Bridging the Gap Between Complex Sensor Data and Knowledge

Bridging the Gap Between Complex Sensor Data and Knowledge

View slides from Dr. Shou's related Distinguished Faculty talk.

Wearable sensor devices are now commonplace, making possible comprehensive, dense assessments of multi-dimensional biosignals we collect from people in everyday settings. “In many large observational cohorts, participants' physical activity profiles are tracked via accelerometers or smart mobile devices. We measure activity as often as every five seconds, over a prolonged period of time,” says Haochang Shou, PhD. These prolific data carry implications for a wide range of outcomes in patients—including, notably, for their mental-health status.

But, Dr. Shou points out, these data can pose significant statistical challenges. “They often present with complex multivariate structures and are variable over time, study design and choice of devices,” she says. Clinicians who treat complex conditions such as mood disorders could learn much from accurate analyses; but it’s difficult for researchers to glean information that can be applied with patients. Hence the mission of Dr. Shou and colleagues at the NIMH Mobile Motor Activity Research Consortium for Health (mMARCH)—an international collaborative network of mental health studies that use sensor data. These researchers have undertaken a series of projects that address the challenges—allowing us to better understand how an individual's activities align with his or her clinical outcomes.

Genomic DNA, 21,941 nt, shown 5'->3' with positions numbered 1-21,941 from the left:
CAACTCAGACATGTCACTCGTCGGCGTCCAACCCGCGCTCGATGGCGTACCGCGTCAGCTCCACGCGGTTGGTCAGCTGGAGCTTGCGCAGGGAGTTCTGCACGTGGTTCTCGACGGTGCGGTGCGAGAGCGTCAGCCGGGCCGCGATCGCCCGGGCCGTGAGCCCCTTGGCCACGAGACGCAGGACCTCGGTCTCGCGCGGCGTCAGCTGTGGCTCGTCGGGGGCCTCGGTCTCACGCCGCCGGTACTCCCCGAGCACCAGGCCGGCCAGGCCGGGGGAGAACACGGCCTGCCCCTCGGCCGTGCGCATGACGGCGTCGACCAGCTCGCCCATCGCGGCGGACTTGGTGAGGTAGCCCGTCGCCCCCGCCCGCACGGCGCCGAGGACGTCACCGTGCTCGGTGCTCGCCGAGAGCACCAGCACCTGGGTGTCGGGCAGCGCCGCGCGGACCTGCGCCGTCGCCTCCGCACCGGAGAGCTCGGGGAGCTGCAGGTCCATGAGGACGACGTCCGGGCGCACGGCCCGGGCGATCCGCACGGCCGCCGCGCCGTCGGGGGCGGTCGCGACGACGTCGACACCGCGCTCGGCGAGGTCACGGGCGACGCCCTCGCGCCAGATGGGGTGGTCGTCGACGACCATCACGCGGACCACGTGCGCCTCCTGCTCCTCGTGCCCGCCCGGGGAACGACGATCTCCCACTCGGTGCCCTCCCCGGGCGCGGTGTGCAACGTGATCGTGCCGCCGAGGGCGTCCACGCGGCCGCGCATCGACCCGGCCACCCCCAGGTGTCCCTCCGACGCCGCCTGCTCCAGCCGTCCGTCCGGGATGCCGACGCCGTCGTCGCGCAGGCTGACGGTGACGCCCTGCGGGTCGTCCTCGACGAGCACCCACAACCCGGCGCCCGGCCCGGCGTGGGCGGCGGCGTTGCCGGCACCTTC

“We work to develop novel statistical methods that model sensor data from multiple scales and angles, in the contexts of hypothesis testing, regression and prediction. Our methods respect within-subject correlations of repeated observations and extract time-varying and distributional activity features that link with clinical endpoints, such as participants' behavioral and cognitive functions,” says Dr. Shou. In the context of mental health, this allows the researchers to identify activity “signatures” associated with moods such as sadness or anxiety—information that can offer valuable foresight for clinicians.

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